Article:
Miles case juror: 'It was very close'
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Was Jordan Miles sneaking around a house on a darkened Homewood street?
Were three Pittsburgh police officers right to stop and talk to him? When Mr. Miles ran from them, was it because he was criminal or just afraid?
And exactly how did he suffer those widely publicized injuries and swollen face?
Those questions were among the most debated and difficult for eight jurors to answer as they spent five long and emotional days deliberating in the Miles civil case, one of them said Thursday.
Jurors found that officers David Sisak, Michael Saldutte and Richard Ewing did not maliciously prosecute Mr. Miles in the Jan. 12, 2010, encounter, but they could not agree on whether they falsely arrested the young man or used excessive force.
The jurors split 6-2 in favor of the officers on the deadlocked counts. The outcome vindicated the officers and left the Miles family shocked and vowing a retrial.
"There was a lot of emotion in that jury room," said the juror, who asked that his name not be divulged. "We did not want to see anyone hurt who did not deserve it. ... It's tough dealing with something like this. It's someone's life, and no one wants to pass judgment on anyone else, but it was our job."
Mr. Miles testified that he was walking to his grandmother's house when the undercover officers pulled up, jumped out, beat and arrested him for no reason.
The officers said they identified themselves as police, got no answer as to why he was near the house at night, thought a bulge in his coat was a gun and chased him when he ran.
The man said he and fellow jurors had a tough case before them that came down to several sticking points: Was Mr. Miles loitering when the officers stopped him? Did it matter?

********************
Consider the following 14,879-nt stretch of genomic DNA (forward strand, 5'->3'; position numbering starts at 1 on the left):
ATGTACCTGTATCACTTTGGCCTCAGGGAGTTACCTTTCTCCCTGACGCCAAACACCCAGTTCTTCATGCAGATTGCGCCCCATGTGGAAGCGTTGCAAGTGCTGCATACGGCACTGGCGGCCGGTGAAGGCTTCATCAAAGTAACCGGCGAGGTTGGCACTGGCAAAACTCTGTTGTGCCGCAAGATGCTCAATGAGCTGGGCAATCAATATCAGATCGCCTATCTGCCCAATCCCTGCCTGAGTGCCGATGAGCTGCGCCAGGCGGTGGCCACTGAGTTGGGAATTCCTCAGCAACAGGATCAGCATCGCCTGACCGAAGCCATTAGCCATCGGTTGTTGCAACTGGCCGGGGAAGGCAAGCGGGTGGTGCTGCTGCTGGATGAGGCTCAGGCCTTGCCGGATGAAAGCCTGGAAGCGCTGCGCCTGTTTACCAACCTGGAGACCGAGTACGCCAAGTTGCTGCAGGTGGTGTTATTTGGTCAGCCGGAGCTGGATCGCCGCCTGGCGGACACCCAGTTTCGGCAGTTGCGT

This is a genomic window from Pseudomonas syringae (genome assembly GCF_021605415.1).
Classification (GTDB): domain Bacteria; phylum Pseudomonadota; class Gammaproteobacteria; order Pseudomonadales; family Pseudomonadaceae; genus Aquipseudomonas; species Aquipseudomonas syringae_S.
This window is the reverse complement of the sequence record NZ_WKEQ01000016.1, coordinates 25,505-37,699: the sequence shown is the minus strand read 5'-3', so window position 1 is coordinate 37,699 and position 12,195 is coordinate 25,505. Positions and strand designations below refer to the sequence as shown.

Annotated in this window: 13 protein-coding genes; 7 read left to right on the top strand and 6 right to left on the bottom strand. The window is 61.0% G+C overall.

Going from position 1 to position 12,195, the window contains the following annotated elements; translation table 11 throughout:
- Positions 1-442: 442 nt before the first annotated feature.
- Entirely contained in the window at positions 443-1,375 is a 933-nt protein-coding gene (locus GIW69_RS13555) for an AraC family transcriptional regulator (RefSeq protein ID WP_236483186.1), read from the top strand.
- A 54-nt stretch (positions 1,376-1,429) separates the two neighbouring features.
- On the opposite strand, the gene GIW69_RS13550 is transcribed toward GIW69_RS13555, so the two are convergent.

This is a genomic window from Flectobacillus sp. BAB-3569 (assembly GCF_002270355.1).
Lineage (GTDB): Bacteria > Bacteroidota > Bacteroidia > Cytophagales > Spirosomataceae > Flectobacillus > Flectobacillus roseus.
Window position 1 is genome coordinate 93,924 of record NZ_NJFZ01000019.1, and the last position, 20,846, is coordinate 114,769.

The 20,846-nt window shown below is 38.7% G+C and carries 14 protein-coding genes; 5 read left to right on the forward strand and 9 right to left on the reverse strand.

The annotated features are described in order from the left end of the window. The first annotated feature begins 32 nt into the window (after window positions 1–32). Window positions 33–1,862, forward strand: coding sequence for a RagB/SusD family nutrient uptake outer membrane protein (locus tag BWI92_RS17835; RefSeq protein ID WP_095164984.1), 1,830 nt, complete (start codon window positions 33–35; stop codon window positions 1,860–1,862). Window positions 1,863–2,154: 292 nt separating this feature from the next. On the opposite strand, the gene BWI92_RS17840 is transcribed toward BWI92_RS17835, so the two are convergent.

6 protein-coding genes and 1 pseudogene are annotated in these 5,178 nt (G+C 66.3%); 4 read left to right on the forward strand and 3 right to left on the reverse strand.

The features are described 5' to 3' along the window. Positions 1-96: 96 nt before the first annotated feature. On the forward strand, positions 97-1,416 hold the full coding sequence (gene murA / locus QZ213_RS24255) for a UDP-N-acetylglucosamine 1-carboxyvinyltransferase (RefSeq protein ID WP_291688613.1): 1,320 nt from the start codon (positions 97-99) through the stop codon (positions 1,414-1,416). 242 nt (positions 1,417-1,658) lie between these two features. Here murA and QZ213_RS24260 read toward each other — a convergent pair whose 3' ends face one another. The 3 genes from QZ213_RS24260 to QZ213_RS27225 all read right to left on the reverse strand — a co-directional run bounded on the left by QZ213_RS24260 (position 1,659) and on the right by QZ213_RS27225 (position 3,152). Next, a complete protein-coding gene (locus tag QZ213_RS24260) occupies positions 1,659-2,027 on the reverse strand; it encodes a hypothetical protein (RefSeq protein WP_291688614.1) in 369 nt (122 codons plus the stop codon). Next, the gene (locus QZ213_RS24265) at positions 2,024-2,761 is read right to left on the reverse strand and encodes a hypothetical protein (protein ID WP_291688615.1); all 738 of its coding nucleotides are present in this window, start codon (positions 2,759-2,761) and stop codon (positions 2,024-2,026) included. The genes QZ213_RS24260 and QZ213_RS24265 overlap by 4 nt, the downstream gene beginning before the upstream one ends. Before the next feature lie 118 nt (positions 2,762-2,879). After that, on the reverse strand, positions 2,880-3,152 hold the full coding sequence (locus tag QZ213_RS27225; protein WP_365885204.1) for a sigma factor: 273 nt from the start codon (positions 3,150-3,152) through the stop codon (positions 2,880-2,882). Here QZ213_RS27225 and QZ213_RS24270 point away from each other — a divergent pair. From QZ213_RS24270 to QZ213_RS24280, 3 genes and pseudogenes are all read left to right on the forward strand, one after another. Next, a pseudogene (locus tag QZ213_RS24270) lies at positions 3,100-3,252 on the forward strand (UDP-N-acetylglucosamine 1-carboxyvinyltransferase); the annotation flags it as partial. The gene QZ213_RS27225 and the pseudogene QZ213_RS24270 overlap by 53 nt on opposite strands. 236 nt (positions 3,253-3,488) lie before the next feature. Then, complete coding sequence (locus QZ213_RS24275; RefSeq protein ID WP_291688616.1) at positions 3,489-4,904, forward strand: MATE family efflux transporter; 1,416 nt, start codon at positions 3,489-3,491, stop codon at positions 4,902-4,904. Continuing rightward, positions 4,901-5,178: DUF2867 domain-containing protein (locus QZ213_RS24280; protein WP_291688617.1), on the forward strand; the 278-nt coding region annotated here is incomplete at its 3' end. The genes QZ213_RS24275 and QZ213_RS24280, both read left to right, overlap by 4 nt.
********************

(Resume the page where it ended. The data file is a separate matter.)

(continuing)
"The fact was, he was out at 11 o'clock at night in a high-crime area," the juror said. "The police had the right to stop and talk to him. It was a mere encounter."
Why didn't he respond to their questions? Why did he run?
"When he refused to stop and started walking down the street, that gave the police even more reason to believe he was up to something suspicious," the juror said.
Did police brutalize Mr. Miles?
"I don't think the police did anything more than they had to to make the arrest," he said, adding that jurors spent much time discussing Mr. Miles' injuries. "There were no broken bones, no stitches, and we're not sure how he got the bump on his head. ... We spent a lot of time back and forth discussing this."
Two jurors could not agree with the other six on many of these points.
"They just weren't 100 percent there," the juror said. "It was very close."
He said jurors focused solely on the evidence before them.
When deliberations devolved into discussions of personality, they reminded themselves of U.S. District Judge Gary L. Lancaster's instructions that they rely only on the facts. They took the booklet home with them, studying and highlighting it to keep them focused on their task.
"We all thought Jordan was a nice kid, but that doesn't come into play," the juror said. "Each person on the stand, we tried to judge their credibility based on how consistent their statements were."
Jurors, he said, made no decisions on the case before they began deliberating.
Only after the trial ended and he began reading news accounts did he realize how polarizing their decision -- and indecision -- could be. Still, he said, he felt confident the case was not one of police brutality.
The seven other jurors declined to comment or could not be reached.
Mr. Miles' mother on Thursday said the outcome was not a setback but "rather a bump on the road to justice."